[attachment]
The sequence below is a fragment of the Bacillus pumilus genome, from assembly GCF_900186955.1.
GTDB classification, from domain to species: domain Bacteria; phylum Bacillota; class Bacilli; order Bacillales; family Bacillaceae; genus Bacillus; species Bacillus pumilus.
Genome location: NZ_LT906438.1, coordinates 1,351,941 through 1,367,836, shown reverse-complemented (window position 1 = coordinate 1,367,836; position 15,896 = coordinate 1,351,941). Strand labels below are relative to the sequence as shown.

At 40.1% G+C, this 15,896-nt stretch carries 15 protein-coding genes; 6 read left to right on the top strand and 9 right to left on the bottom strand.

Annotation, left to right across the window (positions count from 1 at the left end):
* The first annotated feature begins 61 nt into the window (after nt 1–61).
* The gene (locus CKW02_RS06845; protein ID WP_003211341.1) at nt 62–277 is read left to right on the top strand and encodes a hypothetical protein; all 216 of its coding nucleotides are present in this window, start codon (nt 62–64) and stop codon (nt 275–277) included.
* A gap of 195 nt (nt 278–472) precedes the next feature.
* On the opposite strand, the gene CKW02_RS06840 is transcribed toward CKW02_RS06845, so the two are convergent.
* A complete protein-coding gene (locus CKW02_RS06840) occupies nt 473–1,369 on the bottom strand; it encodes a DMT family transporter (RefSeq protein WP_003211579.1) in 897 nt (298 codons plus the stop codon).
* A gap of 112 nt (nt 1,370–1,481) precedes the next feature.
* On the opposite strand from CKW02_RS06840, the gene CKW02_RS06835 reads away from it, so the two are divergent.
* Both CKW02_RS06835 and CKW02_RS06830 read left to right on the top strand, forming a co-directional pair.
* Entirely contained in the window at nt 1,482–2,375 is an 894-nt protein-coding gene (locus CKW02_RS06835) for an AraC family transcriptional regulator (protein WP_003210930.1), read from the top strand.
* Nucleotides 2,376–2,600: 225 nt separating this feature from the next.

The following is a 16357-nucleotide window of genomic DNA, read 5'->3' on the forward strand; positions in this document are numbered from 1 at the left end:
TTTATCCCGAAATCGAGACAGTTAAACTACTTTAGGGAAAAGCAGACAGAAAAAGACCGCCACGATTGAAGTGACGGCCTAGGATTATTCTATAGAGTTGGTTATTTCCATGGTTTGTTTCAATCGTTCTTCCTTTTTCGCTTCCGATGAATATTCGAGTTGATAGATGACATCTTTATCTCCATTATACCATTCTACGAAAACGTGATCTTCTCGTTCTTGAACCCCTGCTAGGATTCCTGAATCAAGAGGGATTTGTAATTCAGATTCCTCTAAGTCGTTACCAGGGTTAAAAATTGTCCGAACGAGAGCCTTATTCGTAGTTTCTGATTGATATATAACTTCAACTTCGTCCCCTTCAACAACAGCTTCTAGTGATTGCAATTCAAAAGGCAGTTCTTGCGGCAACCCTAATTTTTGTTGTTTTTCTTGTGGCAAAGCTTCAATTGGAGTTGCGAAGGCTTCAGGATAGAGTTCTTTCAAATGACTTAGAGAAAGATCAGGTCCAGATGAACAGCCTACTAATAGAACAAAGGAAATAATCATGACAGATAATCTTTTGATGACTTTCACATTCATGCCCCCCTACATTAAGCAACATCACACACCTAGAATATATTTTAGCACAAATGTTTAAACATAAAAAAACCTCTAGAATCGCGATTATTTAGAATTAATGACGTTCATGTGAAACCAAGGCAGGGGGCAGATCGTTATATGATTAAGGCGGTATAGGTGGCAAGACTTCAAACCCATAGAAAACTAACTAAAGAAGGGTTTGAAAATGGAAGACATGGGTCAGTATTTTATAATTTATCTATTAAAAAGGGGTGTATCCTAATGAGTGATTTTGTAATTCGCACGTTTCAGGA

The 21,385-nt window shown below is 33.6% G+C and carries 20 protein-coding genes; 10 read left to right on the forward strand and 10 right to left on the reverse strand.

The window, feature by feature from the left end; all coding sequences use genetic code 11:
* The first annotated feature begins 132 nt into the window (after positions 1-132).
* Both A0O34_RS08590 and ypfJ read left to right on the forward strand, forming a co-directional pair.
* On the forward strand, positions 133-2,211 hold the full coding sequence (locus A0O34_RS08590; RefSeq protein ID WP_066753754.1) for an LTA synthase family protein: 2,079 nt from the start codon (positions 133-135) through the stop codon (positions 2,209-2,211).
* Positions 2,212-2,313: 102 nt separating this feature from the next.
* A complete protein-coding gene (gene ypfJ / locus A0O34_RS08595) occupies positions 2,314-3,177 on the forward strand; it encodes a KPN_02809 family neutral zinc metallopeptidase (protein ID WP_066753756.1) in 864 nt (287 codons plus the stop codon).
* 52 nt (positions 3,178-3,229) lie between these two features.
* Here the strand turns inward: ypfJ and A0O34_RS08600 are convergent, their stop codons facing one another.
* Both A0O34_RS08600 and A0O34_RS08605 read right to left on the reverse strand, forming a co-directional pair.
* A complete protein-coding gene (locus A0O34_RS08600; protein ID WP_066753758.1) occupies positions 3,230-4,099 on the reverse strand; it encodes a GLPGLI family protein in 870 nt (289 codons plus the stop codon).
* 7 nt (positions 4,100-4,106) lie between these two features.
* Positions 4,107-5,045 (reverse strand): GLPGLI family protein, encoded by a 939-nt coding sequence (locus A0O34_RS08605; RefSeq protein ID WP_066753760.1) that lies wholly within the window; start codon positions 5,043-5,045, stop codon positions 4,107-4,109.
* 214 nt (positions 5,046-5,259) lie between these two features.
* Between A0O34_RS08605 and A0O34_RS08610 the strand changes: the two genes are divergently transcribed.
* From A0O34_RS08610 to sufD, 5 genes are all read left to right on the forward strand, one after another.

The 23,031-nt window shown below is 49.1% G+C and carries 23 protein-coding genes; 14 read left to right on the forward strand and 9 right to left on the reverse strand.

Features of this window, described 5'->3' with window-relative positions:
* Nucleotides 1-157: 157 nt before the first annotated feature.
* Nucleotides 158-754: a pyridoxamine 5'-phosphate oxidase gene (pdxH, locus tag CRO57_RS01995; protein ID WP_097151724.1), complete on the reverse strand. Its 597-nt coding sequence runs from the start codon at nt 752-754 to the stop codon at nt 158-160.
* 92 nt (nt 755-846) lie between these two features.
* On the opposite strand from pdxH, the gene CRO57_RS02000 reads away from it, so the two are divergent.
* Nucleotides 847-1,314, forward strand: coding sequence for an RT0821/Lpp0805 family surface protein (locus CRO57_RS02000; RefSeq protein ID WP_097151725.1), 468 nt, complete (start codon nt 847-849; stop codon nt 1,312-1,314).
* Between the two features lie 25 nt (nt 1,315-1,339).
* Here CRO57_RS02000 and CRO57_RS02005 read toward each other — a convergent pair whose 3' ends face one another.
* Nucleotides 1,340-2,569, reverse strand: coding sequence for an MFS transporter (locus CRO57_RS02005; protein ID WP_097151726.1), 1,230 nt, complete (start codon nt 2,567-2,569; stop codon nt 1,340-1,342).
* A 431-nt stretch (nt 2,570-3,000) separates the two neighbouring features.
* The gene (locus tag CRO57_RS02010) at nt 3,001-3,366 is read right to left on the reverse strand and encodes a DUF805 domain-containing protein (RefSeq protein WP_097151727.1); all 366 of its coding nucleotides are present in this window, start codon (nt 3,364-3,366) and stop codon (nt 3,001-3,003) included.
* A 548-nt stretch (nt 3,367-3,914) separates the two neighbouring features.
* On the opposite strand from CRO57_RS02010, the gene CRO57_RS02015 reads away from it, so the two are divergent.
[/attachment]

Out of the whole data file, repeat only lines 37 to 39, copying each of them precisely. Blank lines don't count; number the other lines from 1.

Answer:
* Nucleotides 158-754: a pyridoxamine 5'-phosphate oxidase gene (pdxH, locus tag CRO57_RS01995; protein ID WP_097151724.1), complete on the reverse strand. Its 597-nt coding sequence runs from the start codon at nt 752-754 to the stop codon at nt 158-160.
* 92 nt (nt 755-846) lie between these two features.
* On the opposite strand from pdxH, the gene CRO57_RS02000 reads away from it, so the two are divergent.